Higher Secondary was the final examination that we took at my school. Those were the last few days when we were required to wear the uniform and attend extra classes. Naturally, I would be late catching the tram home. That is when I saw her for the first time.
She would come to the same tram stop and would get down at the stop where I would. Then she would walk away in another direction towards her home. I never followed her to find out where she stayed, in spite of my burgeoning curiosity to do so. But I saw her everyday and soon it became a ritual.
She wore a headscarf and I would wonder why- was she bald? Or did she fear losing her hair?
It was only later, when I was able to peek into her notebooks and saw her name, that I realized she was a Muslim. I used to daydream and visualize the kind of hair she might be hiding under that scarf. Black, curly, long or straight-what would it be? I never saw any tresses escape her scarf and that fueled my curiosity even more. Other than the headscarf, her uniform consisted of the skirt and blouse that was mandatory for every girl in our school to wear. Her face reflected innocence and her beauty was heightened by the mysterious scarf she wore.
We saw each other every day. We often exchanged glances but never spoke to each other. At times, when I would reach earlier than usual at the tram stop, I would intentionally skip a couple of trams and wait for her to arrive in order to ride in the same car with her. The days when I would reach later than usual, I would look out for her, but in vain. One such day, as I was about to cross the road, I saw her- not on the leaving tram but at the stop. Maybe she had seen me coming, I assumed. I acknowledged her presence that day with a smile and she smiled back.
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It was late in April. Our school session was coming to end and we were counting days before our forthcoming examinations. That day, no sooner than I left the school, the Nor’wester struck. Since it was not the rainy season, I was caught unawares and not prepared for the lashing rain. When I reached the stop I could not see her. Drenched and miserable, I sought shelter under a tree, and waited for her.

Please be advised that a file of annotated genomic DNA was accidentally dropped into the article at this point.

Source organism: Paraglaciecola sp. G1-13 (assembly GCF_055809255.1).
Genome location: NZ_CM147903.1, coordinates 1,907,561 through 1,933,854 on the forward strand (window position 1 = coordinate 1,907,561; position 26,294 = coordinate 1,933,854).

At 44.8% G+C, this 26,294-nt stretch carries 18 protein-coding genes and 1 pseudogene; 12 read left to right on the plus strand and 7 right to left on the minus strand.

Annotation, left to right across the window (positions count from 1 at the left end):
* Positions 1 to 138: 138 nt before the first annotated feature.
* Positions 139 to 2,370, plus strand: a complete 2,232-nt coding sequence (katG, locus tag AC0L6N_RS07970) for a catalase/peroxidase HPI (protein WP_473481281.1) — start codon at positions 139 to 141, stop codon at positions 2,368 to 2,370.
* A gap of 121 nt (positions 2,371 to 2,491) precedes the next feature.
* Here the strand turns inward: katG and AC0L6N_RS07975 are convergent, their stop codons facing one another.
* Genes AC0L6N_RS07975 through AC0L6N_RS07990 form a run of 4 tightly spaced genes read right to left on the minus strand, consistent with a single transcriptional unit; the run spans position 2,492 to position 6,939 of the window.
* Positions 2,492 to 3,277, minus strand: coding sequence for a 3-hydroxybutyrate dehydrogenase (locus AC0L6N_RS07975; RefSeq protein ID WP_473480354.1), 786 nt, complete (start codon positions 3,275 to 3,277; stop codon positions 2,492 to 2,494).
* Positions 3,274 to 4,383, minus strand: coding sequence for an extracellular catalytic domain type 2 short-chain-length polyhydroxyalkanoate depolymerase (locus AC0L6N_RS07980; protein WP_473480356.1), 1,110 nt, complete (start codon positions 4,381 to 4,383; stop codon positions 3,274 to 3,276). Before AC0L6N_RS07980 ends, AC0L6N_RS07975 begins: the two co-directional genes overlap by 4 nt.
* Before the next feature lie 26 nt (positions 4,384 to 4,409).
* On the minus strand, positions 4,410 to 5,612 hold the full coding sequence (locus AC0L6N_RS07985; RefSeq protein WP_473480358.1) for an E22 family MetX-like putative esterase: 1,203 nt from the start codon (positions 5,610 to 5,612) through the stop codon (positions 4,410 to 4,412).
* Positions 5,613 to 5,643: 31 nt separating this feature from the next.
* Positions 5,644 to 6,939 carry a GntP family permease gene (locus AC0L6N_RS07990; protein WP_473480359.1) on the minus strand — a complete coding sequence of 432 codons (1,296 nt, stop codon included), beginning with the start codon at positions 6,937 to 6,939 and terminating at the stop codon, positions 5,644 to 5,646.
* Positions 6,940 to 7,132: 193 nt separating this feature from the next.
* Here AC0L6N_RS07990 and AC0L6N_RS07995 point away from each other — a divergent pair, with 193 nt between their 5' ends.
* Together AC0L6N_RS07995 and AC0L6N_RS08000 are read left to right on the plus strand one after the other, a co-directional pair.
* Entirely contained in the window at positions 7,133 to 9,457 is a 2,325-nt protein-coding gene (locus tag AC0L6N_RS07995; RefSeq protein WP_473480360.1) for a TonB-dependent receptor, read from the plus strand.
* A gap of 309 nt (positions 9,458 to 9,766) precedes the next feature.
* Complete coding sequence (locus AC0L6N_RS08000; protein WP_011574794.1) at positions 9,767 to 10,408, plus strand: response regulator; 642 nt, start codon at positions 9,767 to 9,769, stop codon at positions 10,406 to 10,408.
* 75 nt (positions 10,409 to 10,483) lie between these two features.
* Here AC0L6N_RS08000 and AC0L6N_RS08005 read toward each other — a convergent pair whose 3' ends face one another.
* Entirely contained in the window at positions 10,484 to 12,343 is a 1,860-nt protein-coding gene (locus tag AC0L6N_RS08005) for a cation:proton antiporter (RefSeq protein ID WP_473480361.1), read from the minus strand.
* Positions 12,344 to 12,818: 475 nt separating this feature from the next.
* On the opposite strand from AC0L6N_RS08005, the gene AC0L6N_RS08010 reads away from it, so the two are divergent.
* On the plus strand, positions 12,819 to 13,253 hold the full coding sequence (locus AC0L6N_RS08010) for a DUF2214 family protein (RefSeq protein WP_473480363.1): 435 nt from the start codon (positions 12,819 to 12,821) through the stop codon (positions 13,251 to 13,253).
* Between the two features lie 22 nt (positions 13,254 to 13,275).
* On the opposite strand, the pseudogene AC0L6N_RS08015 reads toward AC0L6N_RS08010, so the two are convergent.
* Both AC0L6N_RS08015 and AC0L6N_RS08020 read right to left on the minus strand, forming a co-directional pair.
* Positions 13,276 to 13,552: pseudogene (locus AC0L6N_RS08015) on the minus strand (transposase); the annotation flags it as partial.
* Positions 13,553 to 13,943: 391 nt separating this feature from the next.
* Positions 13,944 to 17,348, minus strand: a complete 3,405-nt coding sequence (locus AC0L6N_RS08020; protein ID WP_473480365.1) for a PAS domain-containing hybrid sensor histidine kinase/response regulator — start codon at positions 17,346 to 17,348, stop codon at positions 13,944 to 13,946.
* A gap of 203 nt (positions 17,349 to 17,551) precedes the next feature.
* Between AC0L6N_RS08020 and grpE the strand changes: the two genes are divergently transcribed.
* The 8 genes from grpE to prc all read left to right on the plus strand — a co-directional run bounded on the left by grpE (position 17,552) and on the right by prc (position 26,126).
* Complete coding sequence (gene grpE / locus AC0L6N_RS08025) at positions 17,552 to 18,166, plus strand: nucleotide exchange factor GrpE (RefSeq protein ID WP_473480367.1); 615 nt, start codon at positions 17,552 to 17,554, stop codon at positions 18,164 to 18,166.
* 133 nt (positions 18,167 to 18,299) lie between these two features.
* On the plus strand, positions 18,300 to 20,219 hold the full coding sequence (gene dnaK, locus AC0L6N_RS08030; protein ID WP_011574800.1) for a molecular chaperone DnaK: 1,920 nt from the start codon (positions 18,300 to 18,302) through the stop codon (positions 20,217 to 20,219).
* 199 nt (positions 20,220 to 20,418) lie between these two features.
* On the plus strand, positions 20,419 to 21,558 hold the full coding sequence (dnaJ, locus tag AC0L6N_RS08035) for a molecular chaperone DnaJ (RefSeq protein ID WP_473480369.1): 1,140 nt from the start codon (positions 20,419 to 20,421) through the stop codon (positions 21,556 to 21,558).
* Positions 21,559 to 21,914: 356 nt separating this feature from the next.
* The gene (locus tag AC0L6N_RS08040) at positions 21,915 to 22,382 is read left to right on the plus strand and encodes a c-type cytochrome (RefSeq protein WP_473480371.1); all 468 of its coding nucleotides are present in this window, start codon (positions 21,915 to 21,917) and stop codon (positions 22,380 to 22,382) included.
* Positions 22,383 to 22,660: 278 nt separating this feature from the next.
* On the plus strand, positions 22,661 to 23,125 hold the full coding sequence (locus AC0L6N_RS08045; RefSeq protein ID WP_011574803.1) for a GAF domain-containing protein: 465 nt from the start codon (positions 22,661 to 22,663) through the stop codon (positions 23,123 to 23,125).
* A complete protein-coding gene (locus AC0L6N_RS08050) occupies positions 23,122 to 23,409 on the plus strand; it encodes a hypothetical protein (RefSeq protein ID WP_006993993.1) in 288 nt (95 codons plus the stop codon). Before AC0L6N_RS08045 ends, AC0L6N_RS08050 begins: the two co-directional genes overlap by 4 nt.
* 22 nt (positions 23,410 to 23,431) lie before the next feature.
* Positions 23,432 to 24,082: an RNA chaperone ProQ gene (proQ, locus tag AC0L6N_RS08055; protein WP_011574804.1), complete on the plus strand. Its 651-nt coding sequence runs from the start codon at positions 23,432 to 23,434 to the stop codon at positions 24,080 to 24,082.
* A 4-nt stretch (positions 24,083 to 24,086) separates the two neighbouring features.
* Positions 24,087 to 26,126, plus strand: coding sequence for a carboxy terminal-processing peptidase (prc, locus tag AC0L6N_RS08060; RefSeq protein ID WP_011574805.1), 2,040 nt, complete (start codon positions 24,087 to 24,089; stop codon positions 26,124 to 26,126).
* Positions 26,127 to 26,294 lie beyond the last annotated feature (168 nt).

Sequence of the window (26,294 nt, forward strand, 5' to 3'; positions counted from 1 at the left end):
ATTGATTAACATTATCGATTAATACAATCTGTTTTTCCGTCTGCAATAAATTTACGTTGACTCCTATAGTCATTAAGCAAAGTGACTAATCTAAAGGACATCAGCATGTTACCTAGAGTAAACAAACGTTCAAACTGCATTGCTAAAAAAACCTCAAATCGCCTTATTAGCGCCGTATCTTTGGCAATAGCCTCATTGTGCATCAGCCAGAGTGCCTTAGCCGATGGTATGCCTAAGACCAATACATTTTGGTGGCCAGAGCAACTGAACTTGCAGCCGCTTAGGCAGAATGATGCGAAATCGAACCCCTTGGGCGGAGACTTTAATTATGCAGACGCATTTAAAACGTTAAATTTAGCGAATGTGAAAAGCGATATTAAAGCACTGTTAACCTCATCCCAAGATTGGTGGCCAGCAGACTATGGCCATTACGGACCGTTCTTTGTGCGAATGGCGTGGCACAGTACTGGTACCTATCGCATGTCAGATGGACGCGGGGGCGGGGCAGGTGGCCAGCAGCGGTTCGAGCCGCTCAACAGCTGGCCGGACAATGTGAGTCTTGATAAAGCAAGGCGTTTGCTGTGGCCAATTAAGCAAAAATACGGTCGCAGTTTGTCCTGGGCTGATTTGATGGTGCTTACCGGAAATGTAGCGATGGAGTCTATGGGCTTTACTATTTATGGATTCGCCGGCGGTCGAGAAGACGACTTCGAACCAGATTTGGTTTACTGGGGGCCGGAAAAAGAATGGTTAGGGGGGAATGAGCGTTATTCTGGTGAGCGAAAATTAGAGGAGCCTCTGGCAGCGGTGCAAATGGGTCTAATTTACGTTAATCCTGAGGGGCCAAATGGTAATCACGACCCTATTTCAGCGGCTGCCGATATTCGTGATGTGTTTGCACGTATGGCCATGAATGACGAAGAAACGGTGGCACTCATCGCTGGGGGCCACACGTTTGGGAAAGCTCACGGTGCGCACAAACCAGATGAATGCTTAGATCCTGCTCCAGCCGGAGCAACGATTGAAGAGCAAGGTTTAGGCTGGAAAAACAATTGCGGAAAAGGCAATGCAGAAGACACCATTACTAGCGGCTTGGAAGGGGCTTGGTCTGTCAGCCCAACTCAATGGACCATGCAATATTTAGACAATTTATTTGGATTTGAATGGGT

She came after a while, drenched and walking briskly. I smiled at her, brushing off the water from my hair – indicating (like a fool) that I was drenched too. She smiled back. As soon as the tram came, I let her climb the car first like I always did. As I looked around for an empty seat she tapped on the long bench she had just sat down on – inviting me to sit next to her. I hesitantly, did. We both kept our bags between us. And then, almost like magic, she opened the knot of her wet scarf and untied the bun that held her hair. I fell into a daze as I saw her long, beautiful hair cascade out of her scarf.
As she bent her head, the long strands fell all over her face. She shook her head vigorously to shake off the excess water and her silky hair flicked across my cheeks with a sweet whiff of Jabakusum hair oil. Instinctively, I caressed my cheek with my palm, brushing away the water droplets. She realized what had happened and her hand flew to my cheek and rested there a while.
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“Sorry,” she said, before removing her hand. I mumbled something, perhaps saying it was all right. She quickly tied her hair, covered it with a fresh scarf from her bag and there was nothing more said between us. Soon, it was time for us to get off the tram.
That was the last I saw of her. I was only seventeen then. I did not know what love or romance meant. I was busy with my physics and chemistry lessons, but even now, whenever I remember that day, I get goosebumps. Every year, when the Nor’westers strike in April, I hold my cheeks and feel her fingers on me.
This was the most romantic moment I have experienced. And shall remain so forever.